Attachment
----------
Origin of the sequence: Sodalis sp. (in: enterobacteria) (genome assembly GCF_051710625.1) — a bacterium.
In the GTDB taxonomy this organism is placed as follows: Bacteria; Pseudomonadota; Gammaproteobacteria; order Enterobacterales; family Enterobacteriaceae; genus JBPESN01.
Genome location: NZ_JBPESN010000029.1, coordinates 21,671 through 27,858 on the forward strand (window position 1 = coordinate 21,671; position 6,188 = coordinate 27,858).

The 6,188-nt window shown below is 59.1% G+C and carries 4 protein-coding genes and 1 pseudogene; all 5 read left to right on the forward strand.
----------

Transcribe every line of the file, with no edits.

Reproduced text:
Origin of the sequence: Sodalis sp. (in: enterobacteria) (genome assembly GCF_051710625.1) — a bacterium.
In the GTDB taxonomy this organism is placed as follows: Bacteria; Pseudomonadota; Gammaproteobacteria; order Enterobacterales; family Enterobacteriaceae; genus JBPESN01.
Genome location: NZ_JBPESN010000029.1, coordinates 21,671 through 27,858 on the forward strand (window position 1 = coordinate 21,671; position 6,188 = coordinate 27,858).

The 6,188-nt window shown below is 59.1% G+C and carries 4 protein-coding genes and 1 pseudogene; all 5 read left to right on the forward strand.